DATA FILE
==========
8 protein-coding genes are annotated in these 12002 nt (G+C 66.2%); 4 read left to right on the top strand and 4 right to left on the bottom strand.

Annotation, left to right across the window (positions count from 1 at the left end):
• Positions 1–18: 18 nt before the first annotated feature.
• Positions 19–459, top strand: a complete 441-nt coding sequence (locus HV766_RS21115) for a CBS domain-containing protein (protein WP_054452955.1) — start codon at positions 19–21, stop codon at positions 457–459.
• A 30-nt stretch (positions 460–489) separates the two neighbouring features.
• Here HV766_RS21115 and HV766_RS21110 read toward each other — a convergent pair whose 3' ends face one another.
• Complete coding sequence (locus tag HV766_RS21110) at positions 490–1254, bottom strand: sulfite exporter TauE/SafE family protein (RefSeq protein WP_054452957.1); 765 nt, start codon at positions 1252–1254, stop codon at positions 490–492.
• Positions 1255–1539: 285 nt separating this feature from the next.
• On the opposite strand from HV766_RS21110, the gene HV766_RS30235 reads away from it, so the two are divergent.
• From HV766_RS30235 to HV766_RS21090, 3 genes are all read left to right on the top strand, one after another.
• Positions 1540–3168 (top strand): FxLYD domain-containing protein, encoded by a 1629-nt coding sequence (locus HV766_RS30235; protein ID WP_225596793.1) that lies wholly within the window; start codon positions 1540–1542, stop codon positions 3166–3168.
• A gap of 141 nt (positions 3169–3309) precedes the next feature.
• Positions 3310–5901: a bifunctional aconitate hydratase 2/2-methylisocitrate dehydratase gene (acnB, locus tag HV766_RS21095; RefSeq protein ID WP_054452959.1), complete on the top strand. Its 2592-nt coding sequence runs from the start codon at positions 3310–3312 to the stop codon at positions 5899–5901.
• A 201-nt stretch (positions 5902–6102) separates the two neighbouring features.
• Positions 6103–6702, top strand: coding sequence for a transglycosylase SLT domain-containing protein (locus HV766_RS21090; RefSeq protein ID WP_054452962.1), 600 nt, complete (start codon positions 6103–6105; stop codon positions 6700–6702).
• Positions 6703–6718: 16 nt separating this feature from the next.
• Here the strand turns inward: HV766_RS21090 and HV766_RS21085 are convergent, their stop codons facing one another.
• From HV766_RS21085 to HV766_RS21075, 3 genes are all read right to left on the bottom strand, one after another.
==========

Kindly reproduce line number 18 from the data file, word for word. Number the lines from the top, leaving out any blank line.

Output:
• From HV766_RS21085 to HV766_RS21075, 3 genes are all read right to left on the bottom strand, one after another.